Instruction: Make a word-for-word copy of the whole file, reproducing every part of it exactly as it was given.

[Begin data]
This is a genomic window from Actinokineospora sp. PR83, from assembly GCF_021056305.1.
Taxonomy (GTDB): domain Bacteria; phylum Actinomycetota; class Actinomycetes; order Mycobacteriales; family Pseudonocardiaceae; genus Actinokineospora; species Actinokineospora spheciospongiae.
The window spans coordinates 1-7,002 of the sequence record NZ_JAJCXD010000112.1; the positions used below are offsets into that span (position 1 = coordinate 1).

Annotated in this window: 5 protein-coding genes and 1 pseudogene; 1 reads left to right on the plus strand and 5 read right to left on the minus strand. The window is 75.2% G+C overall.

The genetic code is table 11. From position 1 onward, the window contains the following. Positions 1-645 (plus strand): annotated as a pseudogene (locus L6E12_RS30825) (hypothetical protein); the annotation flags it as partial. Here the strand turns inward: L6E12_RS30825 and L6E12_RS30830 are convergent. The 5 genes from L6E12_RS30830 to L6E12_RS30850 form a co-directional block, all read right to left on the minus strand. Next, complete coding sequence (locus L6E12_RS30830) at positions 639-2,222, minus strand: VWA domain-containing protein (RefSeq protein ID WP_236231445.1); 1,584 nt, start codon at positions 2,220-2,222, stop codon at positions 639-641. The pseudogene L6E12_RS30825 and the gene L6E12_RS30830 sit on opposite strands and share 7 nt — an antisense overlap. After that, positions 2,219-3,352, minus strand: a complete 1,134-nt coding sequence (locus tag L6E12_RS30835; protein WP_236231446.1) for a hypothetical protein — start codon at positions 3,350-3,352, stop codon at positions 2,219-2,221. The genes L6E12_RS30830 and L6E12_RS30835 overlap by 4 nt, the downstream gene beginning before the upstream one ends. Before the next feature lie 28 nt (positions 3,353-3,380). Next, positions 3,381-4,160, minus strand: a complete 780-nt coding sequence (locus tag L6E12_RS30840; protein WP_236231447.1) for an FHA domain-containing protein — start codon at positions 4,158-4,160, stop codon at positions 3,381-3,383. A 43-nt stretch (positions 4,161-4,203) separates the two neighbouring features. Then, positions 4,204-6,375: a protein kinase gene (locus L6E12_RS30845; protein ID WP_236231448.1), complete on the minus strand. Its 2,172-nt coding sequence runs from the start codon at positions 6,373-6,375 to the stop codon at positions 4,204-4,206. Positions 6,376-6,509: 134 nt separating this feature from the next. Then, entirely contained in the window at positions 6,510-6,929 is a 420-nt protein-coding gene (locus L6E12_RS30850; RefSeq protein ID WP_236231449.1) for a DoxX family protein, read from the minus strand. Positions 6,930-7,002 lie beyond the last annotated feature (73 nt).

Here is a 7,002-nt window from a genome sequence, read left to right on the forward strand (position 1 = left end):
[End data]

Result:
This is a genomic window from Actinokineospora sp. PR83, from assembly GCF_021056305.1.
Taxonomy (GTDB): domain Bacteria; phylum Actinomycetota; class Actinomycetes; order Mycobacteriales; family Pseudonocardiaceae; genus Actinokineospora; species Actinokineospora spheciospongiae.
The window spans coordinates 1-7,002 of the sequence record NZ_JAJCXD010000112.1; the positions used below are offsets into that span (position 1 = coordinate 1).

Annotated in this window: 5 protein-coding genes and 1 pseudogene; 1 reads left to right on the plus strand and 5 read right to left on the minus strand. The window is 75.2% G+C overall.

The genetic code is table 11. From position 1 onward, the window contains the following. Positions 1-645 (plus strand): annotated as a pseudogene (locus L6E12_RS30825) (hypothetical protein); the annotation flags it as partial. Here the strand turns inward: L6E12_RS30825 and L6E12_RS30830 are convergent. The 5 genes from L6E12_RS30830 to L6E12_RS30850 form a co-directional block, all read right to left on the minus strand. Next, complete coding sequence (locus L6E12_RS30830) at positions 639-2,222, minus strand: VWA domain-containing protein (RefSeq protein ID WP_236231445.1); 1,584 nt, start codon at positions 2,220-2,222, stop codon at positions 639-641. The pseudogene L6E12_RS30825 and the gene L6E12_RS30830 sit on opposite strands and share 7 nt — an antisense overlap. After that, positions 2,219-3,352, minus strand: a complete 1,134-nt coding sequence (locus tag L6E12_RS30835; protein WP_236231446.1) for a hypothetical protein — start codon at positions 3,350-3,352, stop codon at positions 2,219-2,221. The genes L6E12_RS30830 and L6E12_RS30835 overlap by 4 nt, the downstream gene beginning before the upstream one ends. Before the next feature lie 28 nt (positions 3,353-3,380). Next, positions 3,381-4,160, minus strand: a complete 780-nt coding sequence (locus tag L6E12_RS30840; protein WP_236231447.1) for an FHA domain-containing protein — start codon at positions 4,158-4,160, stop codon at positions 3,381-3,383. A 43-nt stretch (positions 4,161-4,203) separates the two neighbouring features. Then, positions 4,204-6,375: a protein kinase gene (locus L6E12_RS30845; protein ID WP_236231448.1), complete on the minus strand. Its 2,172-nt coding sequence runs from the start codon at positions 6,373-6,375 to the stop codon at positions 4,204-4,206. Positions 6,376-6,509: 134 nt separating this feature from the next. Then, entirely contained in the window at positions 6,510-6,929 is a 420-nt protein-coding gene (locus L6E12_RS30850; RefSeq protein ID WP_236231449.1) for a DoxX family protein, read from the minus strand. Positions 6,930-7,002 lie beyond the last annotated feature (73 nt).

Here is a 7,002-nt window from a genome sequence, read left to right on the forward strand (position 1 = left end):